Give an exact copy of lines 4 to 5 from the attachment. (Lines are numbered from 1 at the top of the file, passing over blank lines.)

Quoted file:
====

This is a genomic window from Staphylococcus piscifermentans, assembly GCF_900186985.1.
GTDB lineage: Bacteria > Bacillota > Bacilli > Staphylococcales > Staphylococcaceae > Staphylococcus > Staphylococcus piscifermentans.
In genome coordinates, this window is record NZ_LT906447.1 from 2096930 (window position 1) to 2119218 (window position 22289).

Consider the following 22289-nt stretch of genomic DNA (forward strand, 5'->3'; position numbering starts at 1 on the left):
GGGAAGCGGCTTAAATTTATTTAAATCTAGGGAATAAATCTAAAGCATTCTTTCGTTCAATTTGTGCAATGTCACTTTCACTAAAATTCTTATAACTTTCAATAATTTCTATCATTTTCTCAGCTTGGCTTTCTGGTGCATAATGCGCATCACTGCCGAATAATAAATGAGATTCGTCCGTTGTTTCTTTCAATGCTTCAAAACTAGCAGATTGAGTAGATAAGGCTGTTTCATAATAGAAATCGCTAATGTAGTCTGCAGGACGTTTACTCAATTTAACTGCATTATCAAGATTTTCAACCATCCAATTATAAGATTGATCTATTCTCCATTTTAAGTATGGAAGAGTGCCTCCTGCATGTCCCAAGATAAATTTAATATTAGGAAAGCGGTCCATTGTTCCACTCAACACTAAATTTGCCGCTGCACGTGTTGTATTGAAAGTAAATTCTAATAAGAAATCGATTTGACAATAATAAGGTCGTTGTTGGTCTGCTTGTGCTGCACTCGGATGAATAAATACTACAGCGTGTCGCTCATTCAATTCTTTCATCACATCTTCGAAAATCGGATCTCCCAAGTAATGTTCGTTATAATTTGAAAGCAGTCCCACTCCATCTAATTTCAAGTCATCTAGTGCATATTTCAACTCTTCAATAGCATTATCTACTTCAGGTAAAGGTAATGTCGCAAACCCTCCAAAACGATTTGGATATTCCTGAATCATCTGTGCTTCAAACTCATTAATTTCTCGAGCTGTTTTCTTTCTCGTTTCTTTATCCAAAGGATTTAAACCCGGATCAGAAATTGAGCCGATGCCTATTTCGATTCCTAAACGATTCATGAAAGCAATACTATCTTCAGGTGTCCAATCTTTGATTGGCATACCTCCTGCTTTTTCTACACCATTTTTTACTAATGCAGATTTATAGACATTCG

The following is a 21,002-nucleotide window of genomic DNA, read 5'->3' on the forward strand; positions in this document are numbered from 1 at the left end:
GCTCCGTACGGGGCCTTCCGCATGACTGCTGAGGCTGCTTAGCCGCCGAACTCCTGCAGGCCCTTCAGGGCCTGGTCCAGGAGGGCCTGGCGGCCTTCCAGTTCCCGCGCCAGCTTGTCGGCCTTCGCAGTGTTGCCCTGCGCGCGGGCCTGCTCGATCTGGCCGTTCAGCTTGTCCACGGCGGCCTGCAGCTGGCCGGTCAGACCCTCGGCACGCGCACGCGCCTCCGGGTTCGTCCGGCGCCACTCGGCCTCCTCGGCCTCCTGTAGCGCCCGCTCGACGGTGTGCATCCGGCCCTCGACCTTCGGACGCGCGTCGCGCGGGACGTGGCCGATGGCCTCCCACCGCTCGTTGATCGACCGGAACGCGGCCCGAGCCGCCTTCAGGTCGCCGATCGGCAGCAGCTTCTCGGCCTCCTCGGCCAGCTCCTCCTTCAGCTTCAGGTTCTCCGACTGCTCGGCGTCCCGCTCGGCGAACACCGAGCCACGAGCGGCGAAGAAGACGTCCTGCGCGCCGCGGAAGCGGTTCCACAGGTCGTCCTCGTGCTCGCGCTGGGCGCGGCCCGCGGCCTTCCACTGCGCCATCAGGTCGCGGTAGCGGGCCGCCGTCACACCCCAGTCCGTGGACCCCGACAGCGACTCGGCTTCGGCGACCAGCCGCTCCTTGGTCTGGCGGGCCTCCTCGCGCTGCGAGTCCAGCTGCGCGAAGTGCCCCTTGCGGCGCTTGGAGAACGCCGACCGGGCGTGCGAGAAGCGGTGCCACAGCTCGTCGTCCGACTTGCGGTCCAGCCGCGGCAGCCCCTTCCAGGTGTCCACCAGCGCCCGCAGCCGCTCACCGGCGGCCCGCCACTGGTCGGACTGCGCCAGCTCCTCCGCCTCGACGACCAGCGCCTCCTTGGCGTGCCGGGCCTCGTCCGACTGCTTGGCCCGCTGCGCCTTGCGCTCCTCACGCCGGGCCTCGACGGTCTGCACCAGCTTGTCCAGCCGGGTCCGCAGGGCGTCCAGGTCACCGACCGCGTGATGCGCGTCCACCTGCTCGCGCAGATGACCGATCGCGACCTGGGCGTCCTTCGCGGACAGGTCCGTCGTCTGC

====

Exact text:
Consider the following 22289-nt stretch of genomic DNA (forward strand, 5'->3'; position numbering starts at 1 on the left):
GGGAAGCGGCTTAAATTTATTTAAATCTAGGGAATAAATCTAAAGCATTCTTTCGTTCAATTTGTGCAATGTCACTTTCACTAAAATTCTTATAACTTTCAATAATTTCTATCATTTTCTCAGCTTGGCTTTCTGGTGCATAATGCGCATCACTGCCGAATAATAAATGAGATTCGTCCGTTGTTTCTTTCAATGCTTCAAAACTAGCAGATTGAGTAGATAAGGCTGTTTCATAATAGAAATCGCTAATGTAGTCTGCAGGACGTTTACTCAATTTAACTGCATTATCAAGATTTTCAACCATCCAATTATAAGATTGATCTATTCTCCATTTTAAGTATGGAAGAGTGCCTCCTGCATGTCCCAAGATAAATTTAATATTAGGAAAGCGGTCCATTGTTCCACTCAACACTAAATTTGCCGCTGCACGTGTTGTATTGAAAGTAAATTCTAATAAGAAATCGATTTGACAATAATAAGGTCGTTGTTGGTCTGCTTGTGCTGCACTCGGATGAATAAATACTACAGCGTGTCGCTCATTCAATTCTTTCATCACATCTTCGAAAATCGGATCTCCCAAGTAATGTTCGTTATAATTTGAAAGCAGTCCCACTCCATCTAATTTCAAGTCATCTAGTGCATATTTCAACTCTTCAATAGCATTATCTACTTCAGGTAAAGGTAATGTCGCAAACCCTCCAAAACGATTTGGATATTCCTGAATCATCTGTGCTTCAAACTCATTAATTTCTCGAGCTGTTTTCTTTCTCGTTTCTTTATCCAAAGGATTTAAACCCGGATCAGAAATTGAGCCGATGCCTATTTCGATTCCTAAACGATTCATGAAAGCAATACTATCTTCAGGTGTCCAATCTTTGATTGGCATACCTCCTGCTTTTTCTACACCATTTTTTACTAATGCAGATTTATAGACATTCG